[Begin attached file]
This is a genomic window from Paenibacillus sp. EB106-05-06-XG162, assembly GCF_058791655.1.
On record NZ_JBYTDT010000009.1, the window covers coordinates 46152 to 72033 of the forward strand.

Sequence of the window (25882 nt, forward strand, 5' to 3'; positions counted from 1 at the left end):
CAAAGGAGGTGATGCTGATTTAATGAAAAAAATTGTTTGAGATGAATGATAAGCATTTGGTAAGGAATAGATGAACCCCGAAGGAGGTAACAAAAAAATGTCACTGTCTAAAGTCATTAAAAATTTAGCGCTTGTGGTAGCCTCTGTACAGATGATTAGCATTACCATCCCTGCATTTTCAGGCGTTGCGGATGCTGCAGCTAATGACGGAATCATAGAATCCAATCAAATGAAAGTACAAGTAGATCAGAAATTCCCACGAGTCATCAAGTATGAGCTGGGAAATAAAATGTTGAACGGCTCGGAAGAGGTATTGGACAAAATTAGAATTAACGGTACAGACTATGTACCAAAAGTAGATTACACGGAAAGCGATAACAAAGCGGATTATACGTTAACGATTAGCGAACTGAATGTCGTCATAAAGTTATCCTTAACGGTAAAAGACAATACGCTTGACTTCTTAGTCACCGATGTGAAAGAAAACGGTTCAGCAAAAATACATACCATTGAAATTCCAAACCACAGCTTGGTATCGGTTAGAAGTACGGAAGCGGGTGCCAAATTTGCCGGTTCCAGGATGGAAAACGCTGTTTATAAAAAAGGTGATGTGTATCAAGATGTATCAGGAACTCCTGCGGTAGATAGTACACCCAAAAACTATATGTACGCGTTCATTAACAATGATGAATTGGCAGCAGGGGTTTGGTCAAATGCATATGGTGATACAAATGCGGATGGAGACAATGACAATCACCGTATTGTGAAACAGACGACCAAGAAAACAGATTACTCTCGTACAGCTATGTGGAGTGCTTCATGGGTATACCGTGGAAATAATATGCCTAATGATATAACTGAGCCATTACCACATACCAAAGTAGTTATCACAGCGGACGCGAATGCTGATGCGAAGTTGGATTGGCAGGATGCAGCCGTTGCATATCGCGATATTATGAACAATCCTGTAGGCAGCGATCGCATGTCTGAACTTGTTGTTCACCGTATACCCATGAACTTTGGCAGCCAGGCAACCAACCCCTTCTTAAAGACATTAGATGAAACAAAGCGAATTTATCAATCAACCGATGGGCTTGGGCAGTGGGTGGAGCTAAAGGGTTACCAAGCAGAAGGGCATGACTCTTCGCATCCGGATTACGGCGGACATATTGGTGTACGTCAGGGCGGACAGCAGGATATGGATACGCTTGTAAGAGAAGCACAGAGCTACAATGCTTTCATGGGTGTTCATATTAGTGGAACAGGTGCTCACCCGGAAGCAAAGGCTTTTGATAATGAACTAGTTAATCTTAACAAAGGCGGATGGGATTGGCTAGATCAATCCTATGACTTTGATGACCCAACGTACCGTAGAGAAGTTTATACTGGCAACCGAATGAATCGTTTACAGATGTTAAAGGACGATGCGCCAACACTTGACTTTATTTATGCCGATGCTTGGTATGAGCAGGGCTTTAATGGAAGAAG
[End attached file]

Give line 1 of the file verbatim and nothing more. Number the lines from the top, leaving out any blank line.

This is a genomic window from Paenibacillus sp. EB106-05-06-XG162, assembly GCF_058791655.1.